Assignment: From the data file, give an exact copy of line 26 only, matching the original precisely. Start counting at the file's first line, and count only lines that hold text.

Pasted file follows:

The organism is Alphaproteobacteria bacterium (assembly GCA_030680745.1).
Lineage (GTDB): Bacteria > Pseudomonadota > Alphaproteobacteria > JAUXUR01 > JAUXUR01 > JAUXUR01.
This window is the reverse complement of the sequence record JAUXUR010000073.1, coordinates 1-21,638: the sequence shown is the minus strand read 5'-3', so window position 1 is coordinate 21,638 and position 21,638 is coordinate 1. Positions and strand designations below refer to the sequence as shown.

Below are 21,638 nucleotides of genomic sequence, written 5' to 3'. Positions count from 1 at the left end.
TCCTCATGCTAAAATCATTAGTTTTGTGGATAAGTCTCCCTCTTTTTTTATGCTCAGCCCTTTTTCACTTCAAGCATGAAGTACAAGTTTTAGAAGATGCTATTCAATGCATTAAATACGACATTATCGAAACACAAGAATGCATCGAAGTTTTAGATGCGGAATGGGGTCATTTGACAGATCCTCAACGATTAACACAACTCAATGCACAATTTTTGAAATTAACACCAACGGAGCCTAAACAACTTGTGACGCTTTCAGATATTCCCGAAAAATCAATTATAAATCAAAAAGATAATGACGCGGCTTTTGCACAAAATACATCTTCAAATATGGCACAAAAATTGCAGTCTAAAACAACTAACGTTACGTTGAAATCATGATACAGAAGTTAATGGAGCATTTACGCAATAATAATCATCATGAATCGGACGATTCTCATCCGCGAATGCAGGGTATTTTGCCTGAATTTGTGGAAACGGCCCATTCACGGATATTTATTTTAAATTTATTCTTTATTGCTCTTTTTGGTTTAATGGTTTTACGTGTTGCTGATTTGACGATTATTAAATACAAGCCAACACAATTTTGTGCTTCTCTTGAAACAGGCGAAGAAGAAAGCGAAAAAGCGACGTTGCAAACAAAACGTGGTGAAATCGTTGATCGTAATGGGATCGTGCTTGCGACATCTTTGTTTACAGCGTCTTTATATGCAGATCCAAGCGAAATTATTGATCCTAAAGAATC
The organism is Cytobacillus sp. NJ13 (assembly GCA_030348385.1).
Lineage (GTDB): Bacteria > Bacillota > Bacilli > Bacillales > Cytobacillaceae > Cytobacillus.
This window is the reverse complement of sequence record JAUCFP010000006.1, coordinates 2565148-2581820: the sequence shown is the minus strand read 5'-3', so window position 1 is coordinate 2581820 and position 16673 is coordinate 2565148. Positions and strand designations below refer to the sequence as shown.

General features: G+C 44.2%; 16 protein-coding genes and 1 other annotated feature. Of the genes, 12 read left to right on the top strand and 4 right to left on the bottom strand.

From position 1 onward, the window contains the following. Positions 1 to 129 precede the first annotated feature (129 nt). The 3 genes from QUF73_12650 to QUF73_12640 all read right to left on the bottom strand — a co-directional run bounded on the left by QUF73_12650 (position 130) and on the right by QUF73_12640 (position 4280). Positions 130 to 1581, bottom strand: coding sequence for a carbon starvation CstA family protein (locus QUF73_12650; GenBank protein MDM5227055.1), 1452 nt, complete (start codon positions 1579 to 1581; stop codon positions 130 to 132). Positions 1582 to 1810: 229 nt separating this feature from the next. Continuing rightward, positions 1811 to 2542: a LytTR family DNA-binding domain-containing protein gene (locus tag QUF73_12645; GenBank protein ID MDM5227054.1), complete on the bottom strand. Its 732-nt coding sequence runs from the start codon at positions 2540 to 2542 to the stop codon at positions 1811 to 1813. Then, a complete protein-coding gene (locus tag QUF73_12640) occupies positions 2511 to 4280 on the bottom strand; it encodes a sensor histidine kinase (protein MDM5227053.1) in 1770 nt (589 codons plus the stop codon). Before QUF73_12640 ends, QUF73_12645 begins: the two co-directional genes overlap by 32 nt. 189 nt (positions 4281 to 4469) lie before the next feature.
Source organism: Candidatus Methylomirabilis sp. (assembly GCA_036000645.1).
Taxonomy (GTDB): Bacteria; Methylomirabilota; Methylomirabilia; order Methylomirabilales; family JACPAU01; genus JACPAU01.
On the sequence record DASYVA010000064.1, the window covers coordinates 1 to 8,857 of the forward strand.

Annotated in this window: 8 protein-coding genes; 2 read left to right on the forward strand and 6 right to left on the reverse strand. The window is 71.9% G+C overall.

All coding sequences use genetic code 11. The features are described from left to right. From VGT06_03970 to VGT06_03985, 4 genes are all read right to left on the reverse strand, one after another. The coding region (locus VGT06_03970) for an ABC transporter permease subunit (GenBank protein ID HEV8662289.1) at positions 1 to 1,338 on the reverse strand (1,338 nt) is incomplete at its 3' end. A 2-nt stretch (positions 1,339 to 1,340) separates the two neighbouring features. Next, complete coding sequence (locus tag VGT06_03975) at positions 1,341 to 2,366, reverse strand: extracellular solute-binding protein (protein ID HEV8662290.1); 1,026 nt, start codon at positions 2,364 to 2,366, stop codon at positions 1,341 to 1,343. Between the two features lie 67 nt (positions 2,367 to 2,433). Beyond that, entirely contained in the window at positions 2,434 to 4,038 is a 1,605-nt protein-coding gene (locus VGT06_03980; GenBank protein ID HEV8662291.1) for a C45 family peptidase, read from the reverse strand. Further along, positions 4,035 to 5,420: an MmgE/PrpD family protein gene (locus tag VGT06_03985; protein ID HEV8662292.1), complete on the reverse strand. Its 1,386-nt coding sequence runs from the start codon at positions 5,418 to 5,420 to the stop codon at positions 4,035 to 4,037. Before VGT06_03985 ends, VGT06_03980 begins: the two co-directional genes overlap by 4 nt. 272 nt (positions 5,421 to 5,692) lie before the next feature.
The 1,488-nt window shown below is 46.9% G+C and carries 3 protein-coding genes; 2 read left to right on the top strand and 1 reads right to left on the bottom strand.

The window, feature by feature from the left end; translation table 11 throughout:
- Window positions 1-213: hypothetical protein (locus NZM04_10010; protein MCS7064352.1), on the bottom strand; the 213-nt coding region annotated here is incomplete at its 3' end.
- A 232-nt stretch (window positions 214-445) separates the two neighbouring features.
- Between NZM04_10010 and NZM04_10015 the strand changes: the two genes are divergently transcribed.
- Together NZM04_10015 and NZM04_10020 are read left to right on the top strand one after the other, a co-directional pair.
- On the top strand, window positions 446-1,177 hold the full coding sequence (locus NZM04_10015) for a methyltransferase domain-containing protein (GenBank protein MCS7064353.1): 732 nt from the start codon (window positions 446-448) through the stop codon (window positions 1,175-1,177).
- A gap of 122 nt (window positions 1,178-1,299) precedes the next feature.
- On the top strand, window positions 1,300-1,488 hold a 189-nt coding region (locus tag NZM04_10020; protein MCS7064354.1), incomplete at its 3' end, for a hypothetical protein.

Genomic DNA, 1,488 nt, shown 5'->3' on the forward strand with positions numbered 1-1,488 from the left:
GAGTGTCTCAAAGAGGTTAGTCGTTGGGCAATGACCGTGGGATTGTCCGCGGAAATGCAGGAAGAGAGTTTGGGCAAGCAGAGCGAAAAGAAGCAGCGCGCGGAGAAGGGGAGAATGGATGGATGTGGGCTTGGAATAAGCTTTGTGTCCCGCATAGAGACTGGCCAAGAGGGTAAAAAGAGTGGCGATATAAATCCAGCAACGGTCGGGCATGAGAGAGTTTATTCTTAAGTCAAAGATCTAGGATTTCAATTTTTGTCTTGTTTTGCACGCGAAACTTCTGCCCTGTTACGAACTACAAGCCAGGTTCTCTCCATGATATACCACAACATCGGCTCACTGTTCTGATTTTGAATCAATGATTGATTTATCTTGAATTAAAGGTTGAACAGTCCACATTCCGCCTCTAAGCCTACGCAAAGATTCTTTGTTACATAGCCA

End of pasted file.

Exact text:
GAGTGTCTCAAAGAGGTTAGTCGTTGGGCAATGACCGTGGGATTGTCCGCGGAAATGCAGGAAGAGAGTTTGGGCAAGCAGAGCGAAAAGAAGCAGCGCGCGGAGAAGGGGAGAATGGATGGATGTGGGCTTGGAATAAGCTTTGTGTCCCGCATAGAGACTGGCCAAGAGGGTAAAAAGAGTGGCGATATAAATCCAGCAACGGTCGGGCATGAGAGAGTTTATTCTTAAGTCAAAGATCTAGGATTTCAATTTTTGTCTTGTTTTGCACGCGAAACTTCTGCCCTGTTACGAACTACAAGCCAGGTTCTCTCCATGATATACCACAACATCGGCTCACTGTTCTGATTTTGAATCAATGATTGATTTATCTTGAATTAAAGGTTGAACAGTCCACATTCCGCCTCTAAGCCTACGCAAAGATTCTTTGTTACATAGCCA